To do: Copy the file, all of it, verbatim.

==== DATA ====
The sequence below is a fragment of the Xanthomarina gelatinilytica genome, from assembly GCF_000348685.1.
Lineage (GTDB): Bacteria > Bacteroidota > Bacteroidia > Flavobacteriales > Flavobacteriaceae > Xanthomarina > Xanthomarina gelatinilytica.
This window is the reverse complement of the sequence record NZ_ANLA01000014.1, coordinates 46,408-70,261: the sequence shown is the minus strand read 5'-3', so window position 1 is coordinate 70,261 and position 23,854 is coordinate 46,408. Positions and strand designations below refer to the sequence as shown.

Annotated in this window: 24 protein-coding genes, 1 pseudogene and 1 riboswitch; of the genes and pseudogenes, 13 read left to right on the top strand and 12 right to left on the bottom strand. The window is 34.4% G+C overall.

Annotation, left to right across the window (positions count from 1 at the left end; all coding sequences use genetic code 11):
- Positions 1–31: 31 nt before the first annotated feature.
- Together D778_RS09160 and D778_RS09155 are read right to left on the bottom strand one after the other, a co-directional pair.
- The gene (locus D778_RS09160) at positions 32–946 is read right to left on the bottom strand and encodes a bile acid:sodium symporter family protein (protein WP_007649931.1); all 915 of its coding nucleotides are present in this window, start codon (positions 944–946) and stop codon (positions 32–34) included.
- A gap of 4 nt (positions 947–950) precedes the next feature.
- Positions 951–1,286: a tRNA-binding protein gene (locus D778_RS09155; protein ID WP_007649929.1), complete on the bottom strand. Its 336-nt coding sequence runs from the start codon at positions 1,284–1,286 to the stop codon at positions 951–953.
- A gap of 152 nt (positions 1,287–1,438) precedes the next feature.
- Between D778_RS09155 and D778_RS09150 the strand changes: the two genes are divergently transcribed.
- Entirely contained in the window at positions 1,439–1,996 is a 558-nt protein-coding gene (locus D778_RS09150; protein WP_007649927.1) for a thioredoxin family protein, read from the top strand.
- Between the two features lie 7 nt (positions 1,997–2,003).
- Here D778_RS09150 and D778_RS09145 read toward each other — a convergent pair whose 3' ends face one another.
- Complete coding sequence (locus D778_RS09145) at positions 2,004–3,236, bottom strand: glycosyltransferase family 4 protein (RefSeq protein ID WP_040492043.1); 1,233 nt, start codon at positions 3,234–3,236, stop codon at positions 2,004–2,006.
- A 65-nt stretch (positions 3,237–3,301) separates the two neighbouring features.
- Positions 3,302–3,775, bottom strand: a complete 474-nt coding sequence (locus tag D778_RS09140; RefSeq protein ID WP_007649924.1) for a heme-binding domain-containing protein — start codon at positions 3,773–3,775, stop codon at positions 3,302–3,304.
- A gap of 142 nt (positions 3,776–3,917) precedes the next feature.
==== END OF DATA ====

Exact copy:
The sequence below is a fragment of the Xanthomarina gelatinilytica genome, from assembly GCF_000348685.1.
Lineage (GTDB): Bacteria > Bacteroidota > Bacteroidia > Flavobacteriales > Flavobacteriaceae > Xanthomarina > Xanthomarina gelatinilytica.
This window is the reverse complement of the sequence record NZ_ANLA01000014.1, coordinates 46,408-70,261: the sequence shown is the minus strand read 5'-3', so window position 1 is coordinate 70,261 and position 23,854 is coordinate 46,408. Positions and strand designations below refer to the sequence as shown.

Annotated in this window: 24 protein-coding genes, 1 pseudogene and 1 riboswitch; of the genes and pseudogenes, 13 read left to right on the top strand and 12 right to left on the bottom strand. The window is 34.4% G+C overall.

Annotation, left to right across the window (positions count from 1 at the left end; all coding sequences use genetic code 11):
- Positions 1–31: 31 nt before the first annotated feature.
- Together D778_RS09160 and D778_RS09155 are read right to left on the bottom strand one after the other, a co-directional pair.
- The gene (locus D778_RS09160) at positions 32–946 is read right to left on the bottom strand and encodes a bile acid:sodium symporter family protein (protein WP_007649931.1); all 915 of its coding nucleotides are present in this window, start codon (positions 944–946) and stop codon (positions 32–34) included.
- A gap of 4 nt (positions 947–950) precedes the next feature.
- Positions 951–1,286: a tRNA-binding protein gene (locus D778_RS09155; protein ID WP_007649929.1), complete on the bottom strand. Its 336-nt coding sequence runs from the start codon at positions 1,284–1,286 to the stop codon at positions 951–953.
- A gap of 152 nt (positions 1,287–1,438) precedes the next feature.
- Between D778_RS09155 and D778_RS09150 the strand changes: the two genes are divergently transcribed.
- Entirely contained in the window at positions 1,439–1,996 is a 558-nt protein-coding gene (locus D778_RS09150; protein WP_007649927.1) for a thioredoxin family protein, read from the top strand.
- Between the two features lie 7 nt (positions 1,997–2,003).
- Here D778_RS09150 and D778_RS09145 read toward each other — a convergent pair whose 3' ends face one another.
- Complete coding sequence (locus D778_RS09145) at positions 2,004–3,236, bottom strand: glycosyltransferase family 4 protein (RefSeq protein ID WP_040492043.1); 1,233 nt, start codon at positions 3,234–3,236, stop codon at positions 2,004–2,006.
- A 65-nt stretch (positions 3,237–3,301) separates the two neighbouring features.
- Positions 3,302–3,775, bottom strand: a complete 474-nt coding sequence (locus tag D778_RS09140; RefSeq protein ID WP_007649924.1) for a heme-binding domain-containing protein — start codon at positions 3,773–3,775, stop codon at positions 3,302–3,304.
- A gap of 142 nt (positions 3,776–3,917) precedes the next feature.